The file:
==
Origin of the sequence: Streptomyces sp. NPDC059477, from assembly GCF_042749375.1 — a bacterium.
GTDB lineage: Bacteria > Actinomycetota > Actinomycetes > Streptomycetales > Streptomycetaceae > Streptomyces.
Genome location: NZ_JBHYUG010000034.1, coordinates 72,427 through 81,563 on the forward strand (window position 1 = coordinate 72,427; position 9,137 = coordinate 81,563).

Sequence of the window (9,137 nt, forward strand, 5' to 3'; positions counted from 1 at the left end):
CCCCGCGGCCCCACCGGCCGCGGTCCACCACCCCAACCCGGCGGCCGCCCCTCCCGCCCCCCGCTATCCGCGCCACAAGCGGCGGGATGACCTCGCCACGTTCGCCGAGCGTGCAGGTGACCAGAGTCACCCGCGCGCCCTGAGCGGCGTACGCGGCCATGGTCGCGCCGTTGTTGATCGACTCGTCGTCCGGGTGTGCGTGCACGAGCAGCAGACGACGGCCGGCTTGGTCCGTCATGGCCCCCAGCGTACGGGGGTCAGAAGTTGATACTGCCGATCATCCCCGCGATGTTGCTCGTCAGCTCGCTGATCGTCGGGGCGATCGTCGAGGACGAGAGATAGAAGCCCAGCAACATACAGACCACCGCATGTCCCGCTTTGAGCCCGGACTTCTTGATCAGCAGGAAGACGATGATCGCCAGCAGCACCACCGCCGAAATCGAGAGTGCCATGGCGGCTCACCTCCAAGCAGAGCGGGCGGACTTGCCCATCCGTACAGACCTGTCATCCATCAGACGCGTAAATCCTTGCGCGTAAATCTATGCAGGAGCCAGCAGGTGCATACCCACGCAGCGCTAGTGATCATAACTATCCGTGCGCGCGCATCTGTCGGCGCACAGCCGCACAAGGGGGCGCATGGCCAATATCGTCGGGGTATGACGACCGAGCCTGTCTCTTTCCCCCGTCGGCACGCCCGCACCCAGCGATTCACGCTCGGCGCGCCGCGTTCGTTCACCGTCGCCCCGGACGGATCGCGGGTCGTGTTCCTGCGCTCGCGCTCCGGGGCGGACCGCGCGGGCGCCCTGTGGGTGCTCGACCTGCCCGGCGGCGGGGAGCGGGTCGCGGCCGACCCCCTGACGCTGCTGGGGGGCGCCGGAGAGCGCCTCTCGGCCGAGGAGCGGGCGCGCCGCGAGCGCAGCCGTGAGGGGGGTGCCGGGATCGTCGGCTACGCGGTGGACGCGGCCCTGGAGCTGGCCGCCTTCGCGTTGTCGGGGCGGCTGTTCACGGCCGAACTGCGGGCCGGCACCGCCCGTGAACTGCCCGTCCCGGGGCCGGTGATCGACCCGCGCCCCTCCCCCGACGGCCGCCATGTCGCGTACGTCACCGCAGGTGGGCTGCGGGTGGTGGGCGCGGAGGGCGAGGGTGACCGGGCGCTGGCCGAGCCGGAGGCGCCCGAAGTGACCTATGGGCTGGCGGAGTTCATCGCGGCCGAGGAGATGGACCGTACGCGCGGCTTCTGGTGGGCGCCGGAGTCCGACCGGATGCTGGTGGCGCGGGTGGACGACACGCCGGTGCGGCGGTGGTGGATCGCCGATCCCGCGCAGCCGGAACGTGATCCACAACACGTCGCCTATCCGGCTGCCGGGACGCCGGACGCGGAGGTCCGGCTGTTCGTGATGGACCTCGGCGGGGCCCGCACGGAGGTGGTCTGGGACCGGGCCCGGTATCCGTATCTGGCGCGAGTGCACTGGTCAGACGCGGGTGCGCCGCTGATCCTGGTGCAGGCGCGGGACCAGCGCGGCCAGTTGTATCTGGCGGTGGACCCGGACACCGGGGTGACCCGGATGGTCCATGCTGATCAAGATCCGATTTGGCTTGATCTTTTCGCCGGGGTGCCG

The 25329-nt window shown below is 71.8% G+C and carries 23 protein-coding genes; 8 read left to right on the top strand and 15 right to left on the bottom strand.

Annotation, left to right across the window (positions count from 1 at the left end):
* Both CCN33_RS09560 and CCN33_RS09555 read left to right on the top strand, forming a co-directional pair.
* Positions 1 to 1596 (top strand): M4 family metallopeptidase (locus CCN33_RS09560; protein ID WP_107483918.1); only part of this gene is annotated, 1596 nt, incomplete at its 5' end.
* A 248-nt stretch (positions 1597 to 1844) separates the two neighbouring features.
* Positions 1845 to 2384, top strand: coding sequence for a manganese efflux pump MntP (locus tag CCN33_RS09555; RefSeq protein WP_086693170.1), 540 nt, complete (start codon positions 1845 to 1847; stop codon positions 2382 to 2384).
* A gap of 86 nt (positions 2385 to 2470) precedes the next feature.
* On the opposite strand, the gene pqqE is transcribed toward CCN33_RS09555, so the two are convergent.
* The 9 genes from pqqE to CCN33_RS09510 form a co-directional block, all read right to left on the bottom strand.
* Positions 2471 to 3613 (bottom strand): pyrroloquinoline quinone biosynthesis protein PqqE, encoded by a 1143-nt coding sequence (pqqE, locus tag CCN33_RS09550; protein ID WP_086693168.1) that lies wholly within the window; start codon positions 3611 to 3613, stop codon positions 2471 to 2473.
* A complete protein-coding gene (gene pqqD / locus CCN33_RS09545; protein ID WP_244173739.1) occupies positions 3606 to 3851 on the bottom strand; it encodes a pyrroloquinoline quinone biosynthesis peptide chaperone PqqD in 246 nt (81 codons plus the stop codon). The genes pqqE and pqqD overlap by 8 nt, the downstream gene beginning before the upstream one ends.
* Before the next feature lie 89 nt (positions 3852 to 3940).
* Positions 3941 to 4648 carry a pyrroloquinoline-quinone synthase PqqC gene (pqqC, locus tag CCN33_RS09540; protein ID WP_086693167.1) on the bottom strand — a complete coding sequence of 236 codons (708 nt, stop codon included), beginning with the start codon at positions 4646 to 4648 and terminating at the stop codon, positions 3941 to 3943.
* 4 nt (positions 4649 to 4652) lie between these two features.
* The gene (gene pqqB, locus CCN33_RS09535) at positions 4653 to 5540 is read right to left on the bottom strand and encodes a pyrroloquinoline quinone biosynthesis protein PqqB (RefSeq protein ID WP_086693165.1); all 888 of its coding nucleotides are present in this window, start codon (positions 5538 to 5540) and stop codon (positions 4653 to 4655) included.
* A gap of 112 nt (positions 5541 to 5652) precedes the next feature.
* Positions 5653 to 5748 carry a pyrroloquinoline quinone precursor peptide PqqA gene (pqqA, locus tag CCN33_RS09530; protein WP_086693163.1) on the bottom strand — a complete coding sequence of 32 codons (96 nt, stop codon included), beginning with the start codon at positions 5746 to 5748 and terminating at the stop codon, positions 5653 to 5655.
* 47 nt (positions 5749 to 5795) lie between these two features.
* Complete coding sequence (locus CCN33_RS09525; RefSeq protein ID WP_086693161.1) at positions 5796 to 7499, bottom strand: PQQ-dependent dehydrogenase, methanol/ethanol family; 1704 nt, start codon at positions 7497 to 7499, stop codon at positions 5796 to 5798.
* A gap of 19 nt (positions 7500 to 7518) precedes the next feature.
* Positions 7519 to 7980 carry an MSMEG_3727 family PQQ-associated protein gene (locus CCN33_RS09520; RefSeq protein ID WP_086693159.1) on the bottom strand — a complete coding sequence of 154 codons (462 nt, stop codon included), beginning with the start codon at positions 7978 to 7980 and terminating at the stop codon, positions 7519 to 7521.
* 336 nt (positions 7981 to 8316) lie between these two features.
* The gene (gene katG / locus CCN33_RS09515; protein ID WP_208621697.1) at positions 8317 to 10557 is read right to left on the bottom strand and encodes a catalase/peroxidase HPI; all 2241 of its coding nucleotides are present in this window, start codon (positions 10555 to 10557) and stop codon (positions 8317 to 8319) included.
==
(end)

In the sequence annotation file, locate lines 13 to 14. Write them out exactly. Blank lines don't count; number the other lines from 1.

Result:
* On the opposite strand, the gene pqqE is transcribed toward CCN33_RS09555, so the two are convergent.
* The 9 genes from pqqE to CCN33_RS09510 form a co-directional block, all read right to left on the bottom strand.